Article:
When Wilhelmina Yazzie thinks back to elementary school, she remembers feeling shame in not speaking “proper English.”
These days, Yazzie feels pride in speaking Navajo and wants the same for her children when they grow up.
“That would be one of the great accomplishments, if we get (Native language classes) in all the schools,” Yazzie said a few weeks ago to talk about a historic ruling in a lawsuit that bears her name.
However, the school district her children attend – Gallup McKinley – gets just $25,000 in Indian Education Act funding to serve about 9,000 Native American students. “That is pennies. There’s hardly anything we can do with that to meet the cultural and linguistic needs that are required under this law,” said Superintendent Mike Hyatt.
That is just one stunning revelation. Judge Sarah Singleton’s 600-page findings of fact and ruling from the Yazzie Martinez lawsuit includes plenty of other bombshells.
Some teachers with language certificates in school districts with high concentrations of Native Americans refused to teach indigenous youth learning English because they believed low test scores might “negatively affect their teaching evaluations.” Under former Gov. Susana Martinez’s education policies, how students performed on standardized tests influenced how teachers were evaluated.
Most Native American English learners in six school districts with high concentrations of indigenous students are placed in remedial reading rather than given dual language or bilingual programs that are considered the “gold standard” for teaching English learners.
Fewer than 2 percent of teachers in the state’s public schools are Native American.
Meanwhile, the state of New Mexico can’t determine if students who are English language learners are receiving adequate assistance because the Public Education Department is not providing sufficient monitoring.
These are just a few of Singleton’s 3,212 findings about how the state fails at-risk students. A large population of the state’s public school students qualify for one at-risk factor, according to Singleton. Nearly three of every four come from low-income families. One in seven are English language learners; the same percentage are disabled. One in 10 are Native American.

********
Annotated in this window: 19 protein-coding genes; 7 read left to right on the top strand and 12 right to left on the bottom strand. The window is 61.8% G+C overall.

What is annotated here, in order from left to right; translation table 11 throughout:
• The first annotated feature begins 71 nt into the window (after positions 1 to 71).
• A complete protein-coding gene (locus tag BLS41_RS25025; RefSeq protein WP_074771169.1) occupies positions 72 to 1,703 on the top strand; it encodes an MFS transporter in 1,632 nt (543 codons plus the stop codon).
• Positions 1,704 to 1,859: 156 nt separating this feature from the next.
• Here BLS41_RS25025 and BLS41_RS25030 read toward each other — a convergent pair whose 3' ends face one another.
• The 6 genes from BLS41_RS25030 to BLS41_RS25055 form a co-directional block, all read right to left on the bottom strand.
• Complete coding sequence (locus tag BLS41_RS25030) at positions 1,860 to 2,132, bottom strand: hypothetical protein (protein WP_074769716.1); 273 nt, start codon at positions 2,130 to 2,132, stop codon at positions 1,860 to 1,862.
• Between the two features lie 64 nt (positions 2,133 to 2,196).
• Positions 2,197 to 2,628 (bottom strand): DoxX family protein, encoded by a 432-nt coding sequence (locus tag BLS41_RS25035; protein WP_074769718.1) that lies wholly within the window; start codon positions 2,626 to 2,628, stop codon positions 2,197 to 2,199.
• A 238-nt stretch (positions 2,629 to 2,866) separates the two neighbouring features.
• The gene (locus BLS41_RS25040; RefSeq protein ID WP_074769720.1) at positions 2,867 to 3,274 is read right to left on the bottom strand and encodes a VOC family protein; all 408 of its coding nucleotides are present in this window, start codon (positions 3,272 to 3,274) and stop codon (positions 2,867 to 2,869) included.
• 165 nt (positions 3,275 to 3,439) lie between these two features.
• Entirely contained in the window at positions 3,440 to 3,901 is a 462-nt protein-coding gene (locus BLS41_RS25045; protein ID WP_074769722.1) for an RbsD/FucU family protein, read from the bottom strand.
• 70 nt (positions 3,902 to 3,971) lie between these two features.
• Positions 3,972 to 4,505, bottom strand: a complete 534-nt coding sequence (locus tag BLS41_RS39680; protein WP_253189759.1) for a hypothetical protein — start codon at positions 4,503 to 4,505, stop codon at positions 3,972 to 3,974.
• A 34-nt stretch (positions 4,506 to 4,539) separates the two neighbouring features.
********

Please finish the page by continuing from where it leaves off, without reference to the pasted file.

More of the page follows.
Yazzie, along with her fellow plaintiffs in the lawsuit and advocates spanning the state’s communities of color, have had enough and are demanding change, now.
In the wake of Singleton’s hammer, New Mexico is facing a moral test: How to do better by a majority of its public school students.
“My hope is that they act and take a deeper look at what our children need,” Yazzie said of policy makers. “As minorities we always seem to get the last of everything, the leftovers.”
In a joint session of the Legislature on Feb. 1, Edward Paul Torres, chairman of the All Pueblo Council of Governors, bluntly described the importance of the moment.
Calling Yazzie Martinez a “landmark decision of monumental proportions,” Torres said, “Not since 1890 when the first Indian education policy was unveiled focused on assimilation have we had such an opportunity as we have today to redefine education that does not destroy who we are as a people.”
The state appears prepared to pump money — an additional half a billion dollars a year — to address the inequities Singleton enumerated in a ruling last year, and then detailed in the much more voluminous findings of fact. The state is so far behind in adequately funding education many policy makers expect several years before the judge finds New Mexico is no longer violating its own constitution.
What is unknown, after all the money is spent, is what the state’s education system will look like.
At the heart of a debate playing out in Santa Fe now is whether the state’s education system will meet the transformational aspirations of those who brought the lawsuit, or whether legislators will tweak around the edges in a way that some fear will keep the status quo intact.
After years of critiquing the way the state spends money to educate its children from the periphery, advocates for at-risk students, many of whom come from the state’s communities of color, are negotiating with educational policy experts and insiders directly.
Mostly everyone agrees that more money is needed — the Legislature’s budget arm and Gov. Michelle Lujan Grisham’s budget agency are within striking distance of agreeing on additional money in 2019.
But consensus ends when it comes to changes beyond money.
Some believe the state simply needs more funding and more accountability mechanisms, with some restructuring of state agencies, to ensure the PED adheres to laws already on the books.
But others say there are gaps in the current multicultural education laws Singleton name-checked as going unfulfilled. And those gaps need to be filled to ensure students have the culturally responsive learning environments envisioned by those laws.
“Those acts have deficiencies,” said House Majority Floor Leader Sheryl Williams Stapleton, Democrat of Albuquerque, one of a group of lawmakers proposing a package of bills they say are necessary to ensure the spirit of current education laws are actualized. “We hope that the legislation that we are putting forth would amend those acts to meet the sufficiency requirement and adequate funding for all students.”